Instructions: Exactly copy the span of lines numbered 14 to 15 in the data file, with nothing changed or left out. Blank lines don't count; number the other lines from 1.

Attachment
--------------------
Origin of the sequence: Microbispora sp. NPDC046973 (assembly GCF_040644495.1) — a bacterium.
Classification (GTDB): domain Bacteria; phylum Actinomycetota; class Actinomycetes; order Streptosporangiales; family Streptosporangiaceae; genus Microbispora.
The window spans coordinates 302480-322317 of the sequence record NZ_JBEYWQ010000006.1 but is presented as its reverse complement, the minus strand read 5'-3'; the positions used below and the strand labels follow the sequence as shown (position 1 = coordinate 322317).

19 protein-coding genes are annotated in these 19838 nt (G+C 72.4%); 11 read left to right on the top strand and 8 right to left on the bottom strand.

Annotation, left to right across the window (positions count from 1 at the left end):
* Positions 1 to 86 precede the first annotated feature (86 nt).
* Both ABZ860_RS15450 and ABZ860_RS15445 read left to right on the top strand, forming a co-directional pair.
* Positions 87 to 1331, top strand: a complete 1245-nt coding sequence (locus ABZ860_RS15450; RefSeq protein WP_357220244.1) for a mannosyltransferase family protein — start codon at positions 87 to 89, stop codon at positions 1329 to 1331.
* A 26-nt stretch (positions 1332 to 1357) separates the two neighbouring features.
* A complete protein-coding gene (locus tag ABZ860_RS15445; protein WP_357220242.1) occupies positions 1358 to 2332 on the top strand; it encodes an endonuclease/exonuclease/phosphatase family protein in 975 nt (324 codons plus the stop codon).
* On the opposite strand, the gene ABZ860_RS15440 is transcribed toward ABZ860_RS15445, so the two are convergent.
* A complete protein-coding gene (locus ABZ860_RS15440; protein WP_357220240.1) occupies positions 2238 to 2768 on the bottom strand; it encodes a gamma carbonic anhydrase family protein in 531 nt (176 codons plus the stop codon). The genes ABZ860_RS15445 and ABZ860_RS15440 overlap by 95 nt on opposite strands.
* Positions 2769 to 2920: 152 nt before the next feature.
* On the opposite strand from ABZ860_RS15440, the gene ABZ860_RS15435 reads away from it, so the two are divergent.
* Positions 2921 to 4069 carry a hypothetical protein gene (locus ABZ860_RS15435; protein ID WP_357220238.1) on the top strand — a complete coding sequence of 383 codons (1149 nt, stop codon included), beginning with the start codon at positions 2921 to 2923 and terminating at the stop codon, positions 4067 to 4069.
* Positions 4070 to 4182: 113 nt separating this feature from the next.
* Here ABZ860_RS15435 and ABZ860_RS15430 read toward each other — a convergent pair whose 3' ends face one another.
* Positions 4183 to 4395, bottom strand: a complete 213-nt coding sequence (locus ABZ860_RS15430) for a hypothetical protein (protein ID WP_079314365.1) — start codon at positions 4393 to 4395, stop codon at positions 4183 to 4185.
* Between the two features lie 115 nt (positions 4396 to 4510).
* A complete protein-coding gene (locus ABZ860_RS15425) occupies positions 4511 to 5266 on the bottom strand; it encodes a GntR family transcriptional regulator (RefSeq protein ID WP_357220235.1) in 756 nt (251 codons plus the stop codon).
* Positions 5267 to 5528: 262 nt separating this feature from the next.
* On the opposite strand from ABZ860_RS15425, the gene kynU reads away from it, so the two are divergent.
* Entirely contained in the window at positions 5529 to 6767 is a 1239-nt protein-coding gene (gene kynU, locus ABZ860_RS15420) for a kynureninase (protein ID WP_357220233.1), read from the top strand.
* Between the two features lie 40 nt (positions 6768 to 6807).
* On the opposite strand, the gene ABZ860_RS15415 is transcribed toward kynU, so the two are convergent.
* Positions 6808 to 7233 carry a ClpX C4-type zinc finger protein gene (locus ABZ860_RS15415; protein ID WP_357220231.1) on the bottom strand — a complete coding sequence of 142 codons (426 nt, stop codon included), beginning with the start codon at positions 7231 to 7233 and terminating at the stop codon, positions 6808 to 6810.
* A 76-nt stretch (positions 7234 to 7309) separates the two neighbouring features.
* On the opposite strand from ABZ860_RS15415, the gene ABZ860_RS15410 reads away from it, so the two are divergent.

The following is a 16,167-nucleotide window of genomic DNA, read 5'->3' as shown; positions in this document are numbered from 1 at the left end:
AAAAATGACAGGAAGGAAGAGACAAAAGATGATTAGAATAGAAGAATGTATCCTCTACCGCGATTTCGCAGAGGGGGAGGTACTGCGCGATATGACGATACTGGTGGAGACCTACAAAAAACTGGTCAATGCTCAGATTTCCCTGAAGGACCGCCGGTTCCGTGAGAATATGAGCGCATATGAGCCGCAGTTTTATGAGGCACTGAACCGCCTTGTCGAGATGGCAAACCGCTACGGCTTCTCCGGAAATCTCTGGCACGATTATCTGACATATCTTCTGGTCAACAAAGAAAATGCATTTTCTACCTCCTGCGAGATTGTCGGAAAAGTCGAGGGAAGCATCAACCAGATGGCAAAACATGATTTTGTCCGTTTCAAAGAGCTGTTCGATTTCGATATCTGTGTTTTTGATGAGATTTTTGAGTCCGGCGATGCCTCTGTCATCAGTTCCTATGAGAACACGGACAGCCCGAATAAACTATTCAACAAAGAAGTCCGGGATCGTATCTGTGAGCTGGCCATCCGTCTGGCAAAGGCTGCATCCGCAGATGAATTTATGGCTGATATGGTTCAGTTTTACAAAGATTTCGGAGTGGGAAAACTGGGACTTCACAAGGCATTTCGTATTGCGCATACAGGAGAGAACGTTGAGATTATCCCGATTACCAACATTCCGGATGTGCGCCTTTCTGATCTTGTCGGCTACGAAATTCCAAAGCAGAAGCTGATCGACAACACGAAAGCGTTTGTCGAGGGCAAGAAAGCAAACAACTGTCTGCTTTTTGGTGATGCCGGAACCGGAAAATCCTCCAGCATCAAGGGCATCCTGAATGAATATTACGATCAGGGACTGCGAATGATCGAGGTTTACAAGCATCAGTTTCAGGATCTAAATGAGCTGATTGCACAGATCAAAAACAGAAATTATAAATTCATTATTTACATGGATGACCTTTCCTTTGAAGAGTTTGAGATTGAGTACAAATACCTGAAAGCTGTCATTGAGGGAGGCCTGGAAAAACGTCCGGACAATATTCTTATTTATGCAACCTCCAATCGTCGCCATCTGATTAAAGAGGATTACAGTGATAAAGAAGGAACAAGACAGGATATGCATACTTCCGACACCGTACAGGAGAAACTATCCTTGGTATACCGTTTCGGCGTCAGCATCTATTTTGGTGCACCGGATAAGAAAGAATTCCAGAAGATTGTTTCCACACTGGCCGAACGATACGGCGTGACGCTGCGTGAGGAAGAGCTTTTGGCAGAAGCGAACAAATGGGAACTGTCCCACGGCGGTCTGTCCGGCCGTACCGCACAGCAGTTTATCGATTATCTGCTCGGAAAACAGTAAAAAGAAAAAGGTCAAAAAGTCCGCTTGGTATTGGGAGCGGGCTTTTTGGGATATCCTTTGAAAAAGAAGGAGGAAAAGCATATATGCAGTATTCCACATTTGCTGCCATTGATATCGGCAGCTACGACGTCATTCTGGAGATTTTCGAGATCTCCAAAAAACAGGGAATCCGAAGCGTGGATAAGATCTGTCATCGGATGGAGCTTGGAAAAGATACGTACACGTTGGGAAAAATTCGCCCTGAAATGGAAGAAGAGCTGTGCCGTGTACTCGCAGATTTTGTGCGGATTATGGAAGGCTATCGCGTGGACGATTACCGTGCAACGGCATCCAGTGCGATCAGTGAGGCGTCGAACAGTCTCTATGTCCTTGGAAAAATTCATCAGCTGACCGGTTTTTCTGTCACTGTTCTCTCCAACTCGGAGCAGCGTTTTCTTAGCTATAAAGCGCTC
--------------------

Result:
* On the opposite strand from ABZ860_RS15440, the gene ABZ860_RS15435 reads away from it, so the two are divergent.
* Positions 2921 to 4069 carry a hypothetical protein gene (locus ABZ860_RS15435; protein ID WP_357220238.1) on the top strand — a complete coding sequence of 383 codons (1149 nt, stop codon included), beginning with the start codon at positions 2921 to 2923 and terminating at the stop codon, positions 4067 to 4069.